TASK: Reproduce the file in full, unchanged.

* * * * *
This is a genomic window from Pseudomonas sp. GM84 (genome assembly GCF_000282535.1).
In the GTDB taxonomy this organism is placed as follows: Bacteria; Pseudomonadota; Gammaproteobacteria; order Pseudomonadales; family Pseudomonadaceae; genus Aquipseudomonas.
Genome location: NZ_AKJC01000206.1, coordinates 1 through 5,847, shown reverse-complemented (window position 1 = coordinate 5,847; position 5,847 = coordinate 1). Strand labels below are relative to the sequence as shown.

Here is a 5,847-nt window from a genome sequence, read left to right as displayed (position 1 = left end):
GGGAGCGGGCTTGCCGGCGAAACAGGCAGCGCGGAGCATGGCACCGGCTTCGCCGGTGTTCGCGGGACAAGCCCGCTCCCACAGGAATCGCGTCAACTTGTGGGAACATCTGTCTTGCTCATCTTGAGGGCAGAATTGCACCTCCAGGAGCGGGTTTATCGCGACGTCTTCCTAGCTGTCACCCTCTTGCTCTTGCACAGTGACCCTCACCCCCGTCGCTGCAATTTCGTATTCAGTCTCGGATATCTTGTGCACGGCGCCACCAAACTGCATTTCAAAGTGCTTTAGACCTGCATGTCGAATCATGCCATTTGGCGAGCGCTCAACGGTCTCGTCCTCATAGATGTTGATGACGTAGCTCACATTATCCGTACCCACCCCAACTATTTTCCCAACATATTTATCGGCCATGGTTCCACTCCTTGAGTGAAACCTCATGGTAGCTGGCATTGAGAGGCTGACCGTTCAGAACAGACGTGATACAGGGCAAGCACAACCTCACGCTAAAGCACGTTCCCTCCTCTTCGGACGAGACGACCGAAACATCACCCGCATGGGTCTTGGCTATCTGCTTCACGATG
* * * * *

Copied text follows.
This is a genomic window from Pseudomonas sp. GM84 (genome assembly GCF_000282535.1).
In the GTDB taxonomy this organism is placed as follows: Bacteria; Pseudomonadota; Gammaproteobacteria; order Pseudomonadales; family Pseudomonadaceae; genus Aquipseudomonas.
Genome location: NZ_AKJC01000206.1, coordinates 1 through 5,847, shown reverse-complemented (window position 1 = coordinate 5,847; position 5,847 = coordinate 1). Strand labels below are relative to the sequence as shown.

Here is a 5,847-nt window from a genome sequence, read left to right as displayed (position 1 = left end):
GGGAGCGGGCTTGCCGGCGAAACAGGCAGCGCGGAGCATGGCACCGGCTTCGCCGGTGTTCGCGGGACAAGCCCGCTCCCACAGGAATCGCGTCAACTTGTGGGAACATCTGTCTTGCTCATCTTGAGGGCAGAATTGCACCTCCAGGAGCGGGTTTATCGCGACGTCTTCCTAGCTGTCACCCTCTTGCTCTTGCACAGTGACCCTCACCCCCGTCGCTGCAATTTCGTATTCAGTCTCGGATATCTTGTGCACGGCGCCACCAAACTGCATTTCAAAGTGCTTTAGACCTGCATGTCGAATCATGCCATTTGGCGAGCGCTCAACGGTCTCGTCCTCATAGATGTTGATGACGTAGCTCACATTATCCGTACCCACCCCAACTATTTTCCCAACATATTTATCGGCCATGGTTCCACTCCTTGAGTGAAACCTCATGGTAGCTGGCATTGAGAGGCTGACCGTTCAGAACAGACGTGATACAGGGCAAGCACAACCTCACGCTAAAGCACGTTCCCTCCTCTTCGGACGAGACGACCGAAACATCACCCGCATGGGTCTTGGCTATCTGCTTCACGATG